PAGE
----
Gender Switching

A new trend in reading/re-writing the classics (apart from zombifying them), is ‘gender switching’. Kate Harrod recently wrote this in an article about gender switching for the UK Guardian:

“It’s so much fun, fiddling with other people’s creations. Fanfics, mashups, sequels, slash: it’s a game anyone and everyone can play. The TV and film industries do it too, upending the genre, plot and time period of their originals with the insouciant ease of Holmes texting Watson on his Blackberry. Next year, the movie adaptation of Pride and Prejudice and Zombies will add the shuffling undead to the mix.

But, as with song covers, one of the easiest ways to change something is simply to turn he into she and vice versa. I’ve been genderswitching out-of-copyright stories all year, and marvelling at the results. Here, for example, is Shirley Holmes:

“I had seen little of Miss Holmes lately. My marriage had drifted us away from each other. My own complete happiness, and the home-centred interests which rise up around the woman who first finds herself mistress of her own establishment, were sufficient to absorb all my attention, while Miss Holmes, who loathed every form of society with her whole Bohemian soul, remained in our lodgings in Baker Street, buried among her old books, and alternating from week to week between cocaine and ambition… “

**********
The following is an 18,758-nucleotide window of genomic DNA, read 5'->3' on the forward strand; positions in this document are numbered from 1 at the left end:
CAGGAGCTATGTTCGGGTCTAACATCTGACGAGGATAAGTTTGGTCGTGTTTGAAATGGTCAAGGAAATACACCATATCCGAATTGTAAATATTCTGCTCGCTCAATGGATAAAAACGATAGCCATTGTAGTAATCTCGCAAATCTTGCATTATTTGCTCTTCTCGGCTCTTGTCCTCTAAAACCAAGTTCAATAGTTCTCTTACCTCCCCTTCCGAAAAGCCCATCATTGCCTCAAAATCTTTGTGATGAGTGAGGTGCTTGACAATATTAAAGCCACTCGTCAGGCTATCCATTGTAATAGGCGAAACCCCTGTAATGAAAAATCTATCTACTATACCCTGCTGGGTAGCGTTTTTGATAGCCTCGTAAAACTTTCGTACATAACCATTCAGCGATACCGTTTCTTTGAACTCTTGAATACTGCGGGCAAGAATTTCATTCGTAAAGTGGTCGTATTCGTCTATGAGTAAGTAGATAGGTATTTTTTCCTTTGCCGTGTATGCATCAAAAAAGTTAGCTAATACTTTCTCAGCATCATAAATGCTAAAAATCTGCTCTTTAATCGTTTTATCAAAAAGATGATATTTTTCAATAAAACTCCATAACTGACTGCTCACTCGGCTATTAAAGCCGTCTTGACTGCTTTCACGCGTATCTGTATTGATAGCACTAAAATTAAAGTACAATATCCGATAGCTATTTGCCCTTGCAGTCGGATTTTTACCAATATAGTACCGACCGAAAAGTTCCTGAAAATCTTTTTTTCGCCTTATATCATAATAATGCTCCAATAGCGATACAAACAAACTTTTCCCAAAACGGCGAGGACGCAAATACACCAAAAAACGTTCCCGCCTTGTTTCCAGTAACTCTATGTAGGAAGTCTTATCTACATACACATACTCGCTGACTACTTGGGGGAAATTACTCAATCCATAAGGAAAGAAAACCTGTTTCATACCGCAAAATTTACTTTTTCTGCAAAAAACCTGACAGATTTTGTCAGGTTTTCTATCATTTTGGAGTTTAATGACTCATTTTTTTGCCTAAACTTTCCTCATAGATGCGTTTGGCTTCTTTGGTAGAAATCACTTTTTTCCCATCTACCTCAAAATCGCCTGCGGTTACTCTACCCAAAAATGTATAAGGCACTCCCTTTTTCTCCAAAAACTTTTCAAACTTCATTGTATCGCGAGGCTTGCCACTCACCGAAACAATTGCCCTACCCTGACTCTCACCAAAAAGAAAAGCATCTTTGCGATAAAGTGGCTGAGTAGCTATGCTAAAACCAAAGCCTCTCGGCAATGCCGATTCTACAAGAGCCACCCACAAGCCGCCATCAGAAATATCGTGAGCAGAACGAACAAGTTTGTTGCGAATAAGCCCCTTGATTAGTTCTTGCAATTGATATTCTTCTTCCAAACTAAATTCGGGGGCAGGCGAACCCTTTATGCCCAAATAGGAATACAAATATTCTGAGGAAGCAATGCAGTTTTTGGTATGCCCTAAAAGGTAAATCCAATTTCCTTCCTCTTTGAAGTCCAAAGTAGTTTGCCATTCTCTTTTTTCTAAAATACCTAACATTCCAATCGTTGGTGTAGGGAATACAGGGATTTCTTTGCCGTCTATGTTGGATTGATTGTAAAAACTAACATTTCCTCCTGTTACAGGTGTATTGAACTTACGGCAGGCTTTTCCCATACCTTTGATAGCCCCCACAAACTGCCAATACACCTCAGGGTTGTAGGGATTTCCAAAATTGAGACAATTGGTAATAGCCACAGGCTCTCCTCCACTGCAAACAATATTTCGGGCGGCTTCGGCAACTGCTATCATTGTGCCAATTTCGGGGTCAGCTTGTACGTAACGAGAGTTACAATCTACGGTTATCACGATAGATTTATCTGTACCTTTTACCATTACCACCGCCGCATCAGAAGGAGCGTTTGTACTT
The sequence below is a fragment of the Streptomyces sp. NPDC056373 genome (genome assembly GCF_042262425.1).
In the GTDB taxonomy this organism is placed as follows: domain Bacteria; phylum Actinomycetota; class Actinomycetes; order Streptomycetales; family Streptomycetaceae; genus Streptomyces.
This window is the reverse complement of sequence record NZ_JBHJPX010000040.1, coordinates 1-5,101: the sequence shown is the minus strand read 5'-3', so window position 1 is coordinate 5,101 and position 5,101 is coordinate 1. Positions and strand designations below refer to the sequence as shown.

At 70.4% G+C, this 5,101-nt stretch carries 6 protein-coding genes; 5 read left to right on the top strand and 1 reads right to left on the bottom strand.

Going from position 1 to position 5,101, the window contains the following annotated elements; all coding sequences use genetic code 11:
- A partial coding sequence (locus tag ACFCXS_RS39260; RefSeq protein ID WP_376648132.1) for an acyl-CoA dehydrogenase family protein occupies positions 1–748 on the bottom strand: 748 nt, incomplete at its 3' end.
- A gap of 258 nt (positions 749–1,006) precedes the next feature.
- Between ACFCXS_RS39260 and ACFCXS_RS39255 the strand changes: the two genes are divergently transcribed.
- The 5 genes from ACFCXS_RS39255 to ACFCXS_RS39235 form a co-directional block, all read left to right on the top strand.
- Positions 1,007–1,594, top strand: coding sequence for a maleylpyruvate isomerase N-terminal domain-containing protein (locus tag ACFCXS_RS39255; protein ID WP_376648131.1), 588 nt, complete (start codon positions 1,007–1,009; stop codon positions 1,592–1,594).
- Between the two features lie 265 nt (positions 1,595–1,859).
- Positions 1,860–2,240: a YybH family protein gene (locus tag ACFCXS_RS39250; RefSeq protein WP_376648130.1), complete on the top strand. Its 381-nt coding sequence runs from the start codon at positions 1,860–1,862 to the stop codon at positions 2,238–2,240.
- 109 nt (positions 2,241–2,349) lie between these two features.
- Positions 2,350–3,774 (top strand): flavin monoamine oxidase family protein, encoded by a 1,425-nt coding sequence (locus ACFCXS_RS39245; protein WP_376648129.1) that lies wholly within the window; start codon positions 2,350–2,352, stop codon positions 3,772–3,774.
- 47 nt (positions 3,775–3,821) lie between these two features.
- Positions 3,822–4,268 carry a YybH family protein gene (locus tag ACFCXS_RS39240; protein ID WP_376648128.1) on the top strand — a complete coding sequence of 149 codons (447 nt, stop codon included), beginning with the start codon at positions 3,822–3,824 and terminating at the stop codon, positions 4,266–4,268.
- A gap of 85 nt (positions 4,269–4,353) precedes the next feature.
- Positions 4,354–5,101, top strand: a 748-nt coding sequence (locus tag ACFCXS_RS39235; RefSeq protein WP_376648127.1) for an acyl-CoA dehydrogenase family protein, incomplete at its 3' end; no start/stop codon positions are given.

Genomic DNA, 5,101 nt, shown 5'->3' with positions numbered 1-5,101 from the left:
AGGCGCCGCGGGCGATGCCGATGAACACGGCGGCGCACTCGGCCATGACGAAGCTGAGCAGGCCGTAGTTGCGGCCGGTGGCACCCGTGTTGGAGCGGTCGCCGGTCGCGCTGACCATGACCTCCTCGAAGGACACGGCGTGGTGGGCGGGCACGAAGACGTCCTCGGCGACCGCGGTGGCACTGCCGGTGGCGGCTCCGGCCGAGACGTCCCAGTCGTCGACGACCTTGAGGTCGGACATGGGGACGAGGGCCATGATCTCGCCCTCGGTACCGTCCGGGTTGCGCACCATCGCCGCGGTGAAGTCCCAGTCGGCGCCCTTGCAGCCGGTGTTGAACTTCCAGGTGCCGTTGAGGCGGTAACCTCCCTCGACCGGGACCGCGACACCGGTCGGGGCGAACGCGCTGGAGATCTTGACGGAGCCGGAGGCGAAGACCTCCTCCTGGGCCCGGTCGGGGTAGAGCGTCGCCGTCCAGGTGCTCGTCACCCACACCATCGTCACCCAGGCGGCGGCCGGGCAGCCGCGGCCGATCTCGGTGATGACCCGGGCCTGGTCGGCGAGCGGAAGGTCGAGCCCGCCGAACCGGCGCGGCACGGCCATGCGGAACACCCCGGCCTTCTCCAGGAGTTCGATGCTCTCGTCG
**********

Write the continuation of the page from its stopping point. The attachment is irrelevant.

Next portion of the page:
Thus writes Dr Jane Watson, about to embark on an exciting new adventure with irascible genius Shirley Holmes in a fictional universe just a fingersnap away from Conan Doyle’s original.

For one thing, in this universe, Conan Doyle’s London is startlingly female. Seriously, it’s as if the late Victorian era didn’t actually contain any men, except for the occasional stolid servant or nervous abandoned husband. “Why are there so many women in this story?” I kept thinking – and then realised how depressing it was that even women assume fiction should be male-dominated. I’m now desperate to see a TV adaptation with Jennifer Saunders and Joanna Lumley as Holmes and Watson. Julia Sawalha can be Lestrade. Tell me you can’t picture it.”

Read more from this article here.

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